FaBclub review
23rd January 2011
written by
Clive Meggs

It looks as though it is going to be a great afternoon in the bar at The White Hart. Quite a few new faces have come to support our guest artistes and we also have a few guest spots.

Clive and Linda (Ploughmans Lunch) are our comperes this afternoon and right on time the proceedings get under way with our first floor spot. Margaret Brown, alias Lady Formby. She gives us a very short Formby song to begin and follows with an old favourite From a Jack To A King.

Ploughman's Lunch follow with one of their traditional folk songs about wood carving, called I think While My Hands Are Steady. They follow this with an X Certificate song - Was It So.

Len is next with a Neil Young song - Alabama. Sounds great over the mike, Len. He follows this with another woodworking song - If I Were A Carpenter.

Some new faces to me next, although they inform us that they visited the club about 9 months ago on the way back to Suffolk. Alison and Jack give us Down on the Card and Gypsies Wedding. Alison is obviously no stranger to singing and has an exquisitely strong voice. She is accompanied by Jack on his squeezebox. Together they are a tremendous act and I hope they can visit us again.

Our first main guest is next, Louise Jordan. She tells us that she has recorded an EP CD, as she got the chance to do some recording over the summer holidays. She starts her set with a song called The Silver Dagger, a traditional song covered by various artists. How we have missed her voice. Her next song is dedicated to Margaret - Two Sisters. We are invited to join in with the next song - My Boy Billy - and challenged to compete with audiences at recent performances. I think we did OK. When I Was On Horseback is her next song, we are invited to purchase the CD if only to hear an excellent clarinet solo during this track. Her friend who was responsible for it unfortunately couldn't be with her today. She follows with a new but traditional song to her repertoire - Drink All England Dry. Her version of The Lowlands of Holland, which follows is tremendous. The Water Is Wide is her next song, and she describes it as a happy song, but I can see a few sad faces amongst the audience. Perhaps it is because she has announced that this is her penultimate song. But it is not . The next song is, and is one wot she wrote - Born To Wonder. She tells us she is quite excited because she has never sung a self-penned song at the FaBclub before. She finishes off a great set with The Sally Gardens. Thank you for entertaining us, Louise. But that is not all, after a rapturous round of applause Louise is called back to give us a well deserved encore. She finishes for real this time with The Bushes and the Briars, a marvellous song from a wonderful singer.

We take a comfort break at this point for refreshments and purchase of raffle tickets.

Ploughman's Lunch then inform us that we will be breaking the rules of previous meetings and allowing our second guest to perform first in the second half and finish the afternoon off with floor singers. So we are introduced to an old friend, Moriarty, who starts us off with a couple of foot tapping numbers on his accordion. He follows with Queen of the Fair and Daniel O'Connell. 2 slip jigs next - The Winding Stairs and By The Mile. In between sets Moriarty gives us a breakdown of styles and information about the tunes, which I found very interesting. I thoroughly enjoyed his playing, as I always do, and was tapping my feet thoughout. What I find hard to comprehend is how he remembers all those different notes and how he plays them so fast. They also appear to be in the right order. A very talented session, including the song he sang unaccompanied!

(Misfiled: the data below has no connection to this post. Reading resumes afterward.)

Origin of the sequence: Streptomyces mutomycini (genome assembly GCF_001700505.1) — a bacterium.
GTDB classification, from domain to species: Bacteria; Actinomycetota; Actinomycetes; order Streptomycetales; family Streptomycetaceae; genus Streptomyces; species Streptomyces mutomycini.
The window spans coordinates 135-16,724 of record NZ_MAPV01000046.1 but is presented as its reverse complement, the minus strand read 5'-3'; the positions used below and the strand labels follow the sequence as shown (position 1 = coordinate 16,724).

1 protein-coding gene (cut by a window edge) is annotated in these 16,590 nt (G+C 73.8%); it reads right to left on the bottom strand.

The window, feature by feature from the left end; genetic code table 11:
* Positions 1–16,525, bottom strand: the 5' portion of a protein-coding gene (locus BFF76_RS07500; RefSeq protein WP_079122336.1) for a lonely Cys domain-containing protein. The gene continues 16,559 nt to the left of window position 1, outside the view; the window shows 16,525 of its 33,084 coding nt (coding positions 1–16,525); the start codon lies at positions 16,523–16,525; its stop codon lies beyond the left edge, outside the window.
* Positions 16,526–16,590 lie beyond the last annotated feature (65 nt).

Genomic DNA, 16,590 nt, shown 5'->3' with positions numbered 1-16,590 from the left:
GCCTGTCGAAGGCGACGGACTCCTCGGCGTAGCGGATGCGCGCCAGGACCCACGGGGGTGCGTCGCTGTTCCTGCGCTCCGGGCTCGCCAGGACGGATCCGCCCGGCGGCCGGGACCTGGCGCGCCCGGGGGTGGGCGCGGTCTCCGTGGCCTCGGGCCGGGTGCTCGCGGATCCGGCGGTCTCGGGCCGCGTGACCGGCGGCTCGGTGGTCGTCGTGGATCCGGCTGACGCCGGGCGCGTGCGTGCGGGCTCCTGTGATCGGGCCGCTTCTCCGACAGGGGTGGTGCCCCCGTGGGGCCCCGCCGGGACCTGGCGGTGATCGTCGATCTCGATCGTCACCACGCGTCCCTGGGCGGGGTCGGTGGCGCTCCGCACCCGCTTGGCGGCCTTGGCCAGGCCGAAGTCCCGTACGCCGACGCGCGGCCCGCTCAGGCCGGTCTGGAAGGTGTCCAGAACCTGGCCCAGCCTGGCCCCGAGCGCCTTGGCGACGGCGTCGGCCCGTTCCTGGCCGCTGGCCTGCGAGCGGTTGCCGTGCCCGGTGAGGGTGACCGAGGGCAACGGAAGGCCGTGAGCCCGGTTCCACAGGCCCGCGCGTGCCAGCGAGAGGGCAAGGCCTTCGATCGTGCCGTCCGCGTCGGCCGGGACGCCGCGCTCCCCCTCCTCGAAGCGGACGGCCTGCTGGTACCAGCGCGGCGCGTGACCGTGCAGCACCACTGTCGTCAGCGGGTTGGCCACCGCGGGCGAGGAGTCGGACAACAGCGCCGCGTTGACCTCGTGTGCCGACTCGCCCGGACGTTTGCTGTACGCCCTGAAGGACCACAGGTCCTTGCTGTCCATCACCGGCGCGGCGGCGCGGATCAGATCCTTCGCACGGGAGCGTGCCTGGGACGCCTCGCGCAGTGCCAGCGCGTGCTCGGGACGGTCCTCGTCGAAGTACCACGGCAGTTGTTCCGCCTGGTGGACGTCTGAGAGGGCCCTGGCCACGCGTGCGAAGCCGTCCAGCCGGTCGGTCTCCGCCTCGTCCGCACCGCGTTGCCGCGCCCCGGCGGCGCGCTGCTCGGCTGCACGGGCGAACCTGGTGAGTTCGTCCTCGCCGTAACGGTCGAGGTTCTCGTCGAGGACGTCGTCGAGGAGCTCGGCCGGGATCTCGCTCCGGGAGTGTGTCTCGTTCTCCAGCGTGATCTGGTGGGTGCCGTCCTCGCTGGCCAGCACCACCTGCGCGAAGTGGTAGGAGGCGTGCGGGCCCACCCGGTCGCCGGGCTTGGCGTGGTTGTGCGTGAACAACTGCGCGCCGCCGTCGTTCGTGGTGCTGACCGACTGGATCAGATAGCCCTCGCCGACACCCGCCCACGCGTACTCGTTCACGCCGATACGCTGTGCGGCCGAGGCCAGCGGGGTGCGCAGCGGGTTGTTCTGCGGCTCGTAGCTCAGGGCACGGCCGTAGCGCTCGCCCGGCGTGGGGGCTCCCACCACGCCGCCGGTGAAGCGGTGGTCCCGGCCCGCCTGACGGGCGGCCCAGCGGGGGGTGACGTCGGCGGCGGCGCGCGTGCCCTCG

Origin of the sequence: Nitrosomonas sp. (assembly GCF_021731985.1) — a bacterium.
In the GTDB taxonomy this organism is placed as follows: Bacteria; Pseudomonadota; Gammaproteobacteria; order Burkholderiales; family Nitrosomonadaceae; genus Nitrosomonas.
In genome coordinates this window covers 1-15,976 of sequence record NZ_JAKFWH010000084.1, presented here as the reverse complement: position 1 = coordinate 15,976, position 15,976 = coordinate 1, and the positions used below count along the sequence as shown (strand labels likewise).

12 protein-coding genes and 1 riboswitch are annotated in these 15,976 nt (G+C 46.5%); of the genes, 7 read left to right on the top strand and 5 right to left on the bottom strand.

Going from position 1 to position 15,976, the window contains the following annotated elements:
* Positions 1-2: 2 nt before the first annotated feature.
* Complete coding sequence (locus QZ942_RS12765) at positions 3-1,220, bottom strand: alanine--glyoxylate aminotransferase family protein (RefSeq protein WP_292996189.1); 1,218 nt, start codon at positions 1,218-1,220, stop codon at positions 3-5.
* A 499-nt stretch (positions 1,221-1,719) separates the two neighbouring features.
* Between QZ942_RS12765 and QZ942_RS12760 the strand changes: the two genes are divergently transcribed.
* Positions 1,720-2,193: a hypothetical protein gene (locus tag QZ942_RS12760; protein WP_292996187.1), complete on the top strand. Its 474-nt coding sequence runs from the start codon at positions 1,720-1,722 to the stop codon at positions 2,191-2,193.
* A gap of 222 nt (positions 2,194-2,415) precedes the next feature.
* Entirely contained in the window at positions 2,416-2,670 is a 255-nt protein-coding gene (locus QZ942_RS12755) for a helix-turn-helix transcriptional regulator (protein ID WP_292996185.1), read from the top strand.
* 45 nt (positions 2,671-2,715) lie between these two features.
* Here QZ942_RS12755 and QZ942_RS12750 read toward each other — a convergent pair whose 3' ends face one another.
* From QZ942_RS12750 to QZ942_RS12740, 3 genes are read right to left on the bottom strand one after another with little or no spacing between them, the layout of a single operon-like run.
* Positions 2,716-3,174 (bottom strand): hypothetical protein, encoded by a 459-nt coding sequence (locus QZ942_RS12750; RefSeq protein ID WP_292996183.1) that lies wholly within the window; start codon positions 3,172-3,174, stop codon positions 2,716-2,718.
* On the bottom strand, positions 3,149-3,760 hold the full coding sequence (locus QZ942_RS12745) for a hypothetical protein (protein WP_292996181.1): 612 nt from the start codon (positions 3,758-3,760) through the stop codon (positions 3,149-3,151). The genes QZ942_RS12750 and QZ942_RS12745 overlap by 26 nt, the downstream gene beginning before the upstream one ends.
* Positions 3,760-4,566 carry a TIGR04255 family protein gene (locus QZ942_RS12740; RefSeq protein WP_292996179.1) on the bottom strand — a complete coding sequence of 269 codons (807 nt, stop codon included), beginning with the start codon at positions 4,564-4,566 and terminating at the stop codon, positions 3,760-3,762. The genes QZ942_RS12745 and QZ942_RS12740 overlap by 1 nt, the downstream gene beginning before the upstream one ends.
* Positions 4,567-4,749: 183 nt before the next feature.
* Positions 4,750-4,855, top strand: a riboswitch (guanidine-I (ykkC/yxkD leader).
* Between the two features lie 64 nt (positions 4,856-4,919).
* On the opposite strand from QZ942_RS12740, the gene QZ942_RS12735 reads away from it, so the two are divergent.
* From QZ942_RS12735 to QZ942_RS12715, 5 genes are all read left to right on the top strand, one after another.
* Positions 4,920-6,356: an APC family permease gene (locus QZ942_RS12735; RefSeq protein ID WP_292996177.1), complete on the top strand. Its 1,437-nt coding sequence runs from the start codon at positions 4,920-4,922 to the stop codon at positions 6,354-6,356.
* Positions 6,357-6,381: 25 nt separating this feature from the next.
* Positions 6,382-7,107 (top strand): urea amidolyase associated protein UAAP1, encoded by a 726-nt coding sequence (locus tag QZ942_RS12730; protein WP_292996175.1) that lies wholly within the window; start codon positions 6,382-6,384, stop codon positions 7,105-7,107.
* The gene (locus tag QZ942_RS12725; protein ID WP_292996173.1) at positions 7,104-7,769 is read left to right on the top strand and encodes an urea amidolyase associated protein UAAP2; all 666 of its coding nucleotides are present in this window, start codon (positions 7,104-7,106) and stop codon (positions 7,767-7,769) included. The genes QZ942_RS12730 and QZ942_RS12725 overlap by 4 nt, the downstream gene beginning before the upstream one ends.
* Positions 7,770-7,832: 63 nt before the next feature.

After the raffle Helen, who has returned from visiting all the hobgoblins in New Zealand to give us some songs. The first, The Trees They Do Grow High, has no connection with her travels. She follows with a Ralph McTell song called Factory Girl. Sweetly sung by Helen.

Mick Brown is next with a topical song - Please Mr Policeman. He follows this with Songbird Perched on a Wire. Great stuff Mick!!

Joe Migdal is next with tales of wallpaper and ceilings. He gives us a new song called Loving You, self-penned of course.

Alison and Jack are asked to return and are welcomed with eager applause. They sing a song to the well known tune of Bantry Bay, but I did not catch the title. A very sweet love song. They follow this with a Wassail Song, in contrast. Please come back to the club again.

To finish off the afternoon Louise Jordan is asked to return to give us two songs. The first is called The Cuckoo and she finishes with one we can all join in with (and we do) - Oh No John. Oh Thank You, Louise!! But by popular demand she is forced to return for a second encore and with the help of Mick Brown she sings us a Bob Dylan protest song. There was no protest from the audience.

If you couldn't make it here this afternoon we are having a get a floor spot session next week, Sunday 30th January. See you then!!